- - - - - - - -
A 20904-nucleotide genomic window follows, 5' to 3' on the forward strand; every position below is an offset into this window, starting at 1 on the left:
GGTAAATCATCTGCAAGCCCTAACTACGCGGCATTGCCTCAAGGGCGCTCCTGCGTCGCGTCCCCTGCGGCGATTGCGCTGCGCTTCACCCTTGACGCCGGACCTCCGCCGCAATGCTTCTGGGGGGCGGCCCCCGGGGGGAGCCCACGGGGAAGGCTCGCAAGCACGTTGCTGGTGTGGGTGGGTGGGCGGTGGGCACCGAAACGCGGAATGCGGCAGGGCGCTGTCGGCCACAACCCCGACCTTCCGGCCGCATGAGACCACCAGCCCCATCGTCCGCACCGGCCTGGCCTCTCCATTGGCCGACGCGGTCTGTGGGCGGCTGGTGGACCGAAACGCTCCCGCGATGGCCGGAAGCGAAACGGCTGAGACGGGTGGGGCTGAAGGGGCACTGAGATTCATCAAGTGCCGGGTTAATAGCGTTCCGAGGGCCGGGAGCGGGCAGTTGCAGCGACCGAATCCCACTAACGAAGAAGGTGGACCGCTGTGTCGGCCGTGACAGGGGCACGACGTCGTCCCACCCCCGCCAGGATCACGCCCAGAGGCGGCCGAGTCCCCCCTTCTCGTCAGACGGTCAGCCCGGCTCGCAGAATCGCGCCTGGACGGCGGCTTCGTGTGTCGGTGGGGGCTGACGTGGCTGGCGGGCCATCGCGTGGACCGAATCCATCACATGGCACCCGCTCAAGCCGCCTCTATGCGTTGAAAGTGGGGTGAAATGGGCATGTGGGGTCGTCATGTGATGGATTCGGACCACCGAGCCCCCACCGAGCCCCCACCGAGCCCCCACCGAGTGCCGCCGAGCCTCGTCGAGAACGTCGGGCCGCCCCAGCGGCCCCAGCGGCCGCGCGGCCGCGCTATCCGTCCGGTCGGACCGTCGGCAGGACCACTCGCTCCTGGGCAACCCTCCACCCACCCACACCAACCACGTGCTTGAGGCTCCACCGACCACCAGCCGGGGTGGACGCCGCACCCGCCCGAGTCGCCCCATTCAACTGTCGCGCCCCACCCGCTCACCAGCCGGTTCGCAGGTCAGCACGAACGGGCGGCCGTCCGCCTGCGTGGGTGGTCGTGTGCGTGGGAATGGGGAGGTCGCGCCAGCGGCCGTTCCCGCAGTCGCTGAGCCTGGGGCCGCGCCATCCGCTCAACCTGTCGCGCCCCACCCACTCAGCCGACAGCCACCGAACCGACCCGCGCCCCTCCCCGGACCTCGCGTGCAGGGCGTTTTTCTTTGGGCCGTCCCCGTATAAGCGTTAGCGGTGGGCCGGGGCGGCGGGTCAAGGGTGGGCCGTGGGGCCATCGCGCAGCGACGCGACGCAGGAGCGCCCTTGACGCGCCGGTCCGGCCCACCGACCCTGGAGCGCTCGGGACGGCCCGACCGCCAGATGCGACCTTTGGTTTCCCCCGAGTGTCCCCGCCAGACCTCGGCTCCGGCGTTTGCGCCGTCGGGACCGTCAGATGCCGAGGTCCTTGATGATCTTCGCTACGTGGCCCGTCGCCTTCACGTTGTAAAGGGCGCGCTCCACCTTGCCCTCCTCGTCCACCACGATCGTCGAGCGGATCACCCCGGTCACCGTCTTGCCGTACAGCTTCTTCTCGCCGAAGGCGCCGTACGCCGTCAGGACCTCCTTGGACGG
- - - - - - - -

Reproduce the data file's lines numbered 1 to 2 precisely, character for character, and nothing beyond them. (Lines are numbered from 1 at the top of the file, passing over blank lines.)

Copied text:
A 20904-nucleotide genomic window follows, 5' to 3' on the forward strand; every position below is an offset into this window, starting at 1 on the left:
GGTAAATCATCTGCAAGCCCTAACTACGCGGCATTGCCTCAAGGGCGCTCCTGCGTCGCGTCCCCTGCGGCGATTGCGCTGCGCTTCACCCTTGACGCCGGACCTCCGCCGCAATGCTTCTGGGGGGCGGCCCCCGGGGGGAGCCCACGGGGAAGGCTCGCAAGCACGTTGCTGGTGTGGGTGGGTGGGCGGTGGGCACCGAAACGCGGAATGCGGCAGGGCGCTGTCGGCCACAACCCCGACCTTCCGGCCGCATGAGACCACCAGCCCCATCGTCCGCACCGGCCTGGCCTCTCCATTGGCCGACGCGGTCTGTGGGCGGCTGGTGGACCGAAACGCTCCCGCGATGGCCGGAAGCGAAACGGCTGAGACGGGTGGGGCTGAAGGGGCACTGAGATTCATCAAGTGCCGGGTTAATAGCGTTCCGAGGGCCGGGAGCGGGCAGTTGCAGCGACCGAATCCCACTAACGAAGAAGGTGGACCGCTGTGTCGGCCGTGACAGGGGCACGACGTCGTCCCACCCCCGCCAGGATCACGCCCAGAGGCGGCCGAGTCCCCCCTTCTCGTCAGACGGTCAGCCCGGCTCGCAGAATCGCGCCTGGACGGCGGCTTCGTGTGTCGGTGGGGGCTGACGTGGCTGGCGGGCCATCGCGTGGACCGAATCCATCACATGGCACCCGCTCAAGCCGCCTCTATGCGTTGAAAGTGGGGTGAAATGGGCATGTGGGGTCGTCATGTGATGGATTCGGACCACCGAGCCCCCACCGAGCCCCCACCGAGCCCCCACCGAGTGCCGCCGAGCCTCGTCGAGAACGTCGGGCCGCCCCAGCGGCCCCAGCGGCCGCGCGGCCGCGCTATCCGTCCGGTCGGACCGTCGGCAGGACCACTCGCTCCTGGGCAACCCTCCACCCACCCACACCAACCACGTGCTTGAGGCTCCACCGACCACCAGCCGGGGTGGACGCCGCACCCGCCCGAGTCGCCCCATTCAACTGTCGCGCCCCACCCGCTCACCAGCCGGTTCGCAGGTCAGCACGAACGGGCGGCCGTCCGCCTGCGTGGGTGGTCGTGTGCGTGGGAATGGGGAGGTCGCGCCAGCGGCCGTTCCCGCAGTCGCTGAGCCTGGGGCCGCGCCATCCGCTCAACCTGTCGCGCCCCACCCACTCAGCCGACAGCCACCGAACCGACCCGCGCCCCTCCCCGGACCTCGCGTGCAGGGCGTTTTTCTTTGGGCCGTCCCCGTATAAGCGTTAGCGGTGGGCCGGGGCGGCGGGTCAAGGGTGGGCCGTGGGGCCATCGCGCAGCGACGCGACGCAGGAGCGCCCTTGACGCGCCGGTCCGGCCCACCGACCCTGGAGCGCTCGGGACGGCCCGACCGCCAGATGCGACCTTTGGTTTCCCCCGAGTGTCCCCGCCAGACCTCGGCTCCGGCGTTTGCGCCGTCGGGACCGTCAGATGCCGAGGTCCTTGATGATCTTCGCTACGTGGCCCGTCGCCTTCACGTTGTAAAGGGCGCGCTCCACCTTGCCCTCCTCGTCCACCACGATCGTCGAGCGGATCACCCCGGTCACCGTCTTGCCGTACAGCTTCTTCTCGCCGAAGGCGCCGTACGCCGTCAGGACCTCCTTGGACGG